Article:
Link to Wesley Smith's blog comment:

Link to the article from Fox news:

Nursing Ethics and Euthanasia

Recently the Journal of the Canadian Medical Association published a study from Belgium concerning the role of nurses within the Belgium euthanasia law. The study questioned nurses on their role and it found that of the 248 euthanasia cases that were carried out by nurses that 120 of those cases were done without request or consent.

Susan White sent me this short article on Nursing Ethics and Euthanasia. I have published it without changes.

Nursing Ethics and Euthanasia

By: Susan White

Nowhere is the issue of ethics more relevant than in the field of medicine - the world of drugs and surgeries and other curative and preventive techniques that seeks to cure our ills, is also, in what is one of the greatest ironies of life, capable of wreaking much destruction on the human body, psyche and soul. Like any other weapon, its use and misuse lies in the way we wield it, and of late, the issue of euthanasia is a thorn in the flesh of many an ethical dilemma.

To kill or not to kill, that is the question! There must be a pretty straightforward answer because we all know that killing is morally, ethically and legally wrong. But when it comes to a life that is no longer a life or one that is in too much pain with no chance of survival, do we get to decide when and how that life should be extinguished? Euthanasia, for all its medical roots, is actually a very personal decision. In any situation that deals with life, suffering, pain and death, even if the patient wants to end it all, the law must first permit it. And even if the allows it, there must be a doctor who believes it is right and carries it out for you.

The role of nurses in euthanasia has not really been documented in great detail; perhaps this is because they are more bystanders than actual participants, but the burning question in this issue is if the personal ethics of the attending nurse allow him/her to be a willing part of the process. Nurses don’t have to take an oath like doctors do before they start to practice medicine. But they too are bound by the ethics of their profession. Unlike doctors’ ethics, nurses are more concerned with the personal aspect of patient care. For them, it is important that they establish a personal relationship with the patient that will allow them to provide the best care possible. Doctors on the other hand are bound by their ethics to do what is professionally right even though it may not be what the patient wants.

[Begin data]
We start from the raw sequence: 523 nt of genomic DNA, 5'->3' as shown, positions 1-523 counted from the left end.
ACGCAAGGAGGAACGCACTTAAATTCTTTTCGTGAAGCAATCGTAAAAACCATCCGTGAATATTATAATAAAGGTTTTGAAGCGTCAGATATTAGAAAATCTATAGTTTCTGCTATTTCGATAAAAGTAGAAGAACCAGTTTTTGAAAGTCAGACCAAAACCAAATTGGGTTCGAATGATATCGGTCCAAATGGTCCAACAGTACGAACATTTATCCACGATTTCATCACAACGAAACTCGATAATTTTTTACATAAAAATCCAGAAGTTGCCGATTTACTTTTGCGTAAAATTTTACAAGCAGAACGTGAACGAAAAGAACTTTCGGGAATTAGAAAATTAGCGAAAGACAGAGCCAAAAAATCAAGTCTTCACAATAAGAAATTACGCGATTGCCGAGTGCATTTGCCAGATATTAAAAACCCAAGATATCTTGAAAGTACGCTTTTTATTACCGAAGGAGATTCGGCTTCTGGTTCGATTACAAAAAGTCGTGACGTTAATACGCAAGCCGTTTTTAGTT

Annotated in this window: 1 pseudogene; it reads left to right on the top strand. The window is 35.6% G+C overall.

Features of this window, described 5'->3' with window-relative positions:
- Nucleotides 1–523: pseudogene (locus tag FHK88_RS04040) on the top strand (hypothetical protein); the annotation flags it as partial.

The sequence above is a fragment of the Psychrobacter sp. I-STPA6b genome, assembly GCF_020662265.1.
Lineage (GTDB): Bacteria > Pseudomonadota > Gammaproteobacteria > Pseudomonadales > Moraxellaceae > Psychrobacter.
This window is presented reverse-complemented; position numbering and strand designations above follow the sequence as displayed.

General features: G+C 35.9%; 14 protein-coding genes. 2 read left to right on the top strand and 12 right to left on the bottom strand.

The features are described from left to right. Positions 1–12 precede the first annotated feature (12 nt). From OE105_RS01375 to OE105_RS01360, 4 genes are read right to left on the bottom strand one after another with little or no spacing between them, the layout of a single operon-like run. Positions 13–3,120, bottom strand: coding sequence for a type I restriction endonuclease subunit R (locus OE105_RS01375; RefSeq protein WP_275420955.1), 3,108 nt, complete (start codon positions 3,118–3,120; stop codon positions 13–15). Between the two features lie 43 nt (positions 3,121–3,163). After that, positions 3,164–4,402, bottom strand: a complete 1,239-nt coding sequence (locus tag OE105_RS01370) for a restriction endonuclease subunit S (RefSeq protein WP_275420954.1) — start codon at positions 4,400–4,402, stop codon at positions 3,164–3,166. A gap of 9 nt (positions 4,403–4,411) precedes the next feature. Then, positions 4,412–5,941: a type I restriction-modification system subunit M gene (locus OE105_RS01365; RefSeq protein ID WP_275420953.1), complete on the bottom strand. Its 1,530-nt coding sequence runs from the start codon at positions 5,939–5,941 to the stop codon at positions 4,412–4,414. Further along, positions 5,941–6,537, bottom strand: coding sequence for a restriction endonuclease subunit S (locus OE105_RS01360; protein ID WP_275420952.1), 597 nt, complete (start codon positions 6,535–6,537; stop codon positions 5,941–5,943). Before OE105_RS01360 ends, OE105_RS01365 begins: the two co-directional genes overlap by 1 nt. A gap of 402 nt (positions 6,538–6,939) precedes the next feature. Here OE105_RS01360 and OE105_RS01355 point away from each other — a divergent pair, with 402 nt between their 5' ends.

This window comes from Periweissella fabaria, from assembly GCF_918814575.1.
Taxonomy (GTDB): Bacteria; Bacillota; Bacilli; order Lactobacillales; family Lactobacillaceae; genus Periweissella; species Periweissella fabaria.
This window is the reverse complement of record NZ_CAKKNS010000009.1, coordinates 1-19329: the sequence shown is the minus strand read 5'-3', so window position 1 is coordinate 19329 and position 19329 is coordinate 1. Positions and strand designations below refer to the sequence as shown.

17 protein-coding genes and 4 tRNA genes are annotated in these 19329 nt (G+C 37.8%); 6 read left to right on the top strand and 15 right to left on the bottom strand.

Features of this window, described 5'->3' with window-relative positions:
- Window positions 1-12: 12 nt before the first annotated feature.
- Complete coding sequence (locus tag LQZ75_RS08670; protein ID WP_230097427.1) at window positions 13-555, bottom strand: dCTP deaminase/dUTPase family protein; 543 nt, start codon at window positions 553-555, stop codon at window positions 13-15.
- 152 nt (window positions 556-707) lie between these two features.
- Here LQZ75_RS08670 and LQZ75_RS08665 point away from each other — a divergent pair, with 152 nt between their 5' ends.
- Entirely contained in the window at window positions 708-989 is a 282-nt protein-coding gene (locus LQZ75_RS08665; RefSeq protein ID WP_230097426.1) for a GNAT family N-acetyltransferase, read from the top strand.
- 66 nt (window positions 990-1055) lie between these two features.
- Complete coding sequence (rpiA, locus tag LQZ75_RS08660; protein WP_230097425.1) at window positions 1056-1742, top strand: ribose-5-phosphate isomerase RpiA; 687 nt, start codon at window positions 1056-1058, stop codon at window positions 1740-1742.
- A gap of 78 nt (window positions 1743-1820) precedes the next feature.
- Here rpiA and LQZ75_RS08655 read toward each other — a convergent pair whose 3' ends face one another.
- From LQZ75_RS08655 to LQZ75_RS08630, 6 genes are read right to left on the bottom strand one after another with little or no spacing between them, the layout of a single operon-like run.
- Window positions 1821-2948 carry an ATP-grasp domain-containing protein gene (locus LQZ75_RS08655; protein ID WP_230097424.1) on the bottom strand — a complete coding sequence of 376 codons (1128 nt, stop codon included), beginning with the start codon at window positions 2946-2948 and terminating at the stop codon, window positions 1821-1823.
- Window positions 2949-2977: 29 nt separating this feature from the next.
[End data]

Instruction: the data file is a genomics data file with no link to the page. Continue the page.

This is where the dilemma sets in – if the patient wants to be euthanized and if the doctor is against the process, what does the nurse do? Can they support the patient or are they bound to abide by the instructions of the doctor? Ethics in the field of nursing is on a very sticky wicket when it comes to euthanasia. The law of a country may allow or disallow it, and when it is permitted legally, how do nurses take stand when they’re personally against taking a life for any reason whatsoever? Do they follow their own ethics or are they bound by the law to honor the ethics of the medical profession?

Euthanasia by itself is a sticky wicket – there are varying opinions from all quarters. In the end however, nurses are mere pawns in the process, following orders and going about their routine no matter what their personal stand on the issue is.

By-line: This article is contributed by Susan White, who regularly writes on the subject of online radiology technician schools ( 

Thursday, July 22, 2010

The Ladies Of The View Don't Know Jack About Kevorkian.

Yesterday, Jane St. Clair, who wrote the book - Walk Me To Midnight wrote a blog article about Jack Kevorkian and how the ladies from the View got it wrong.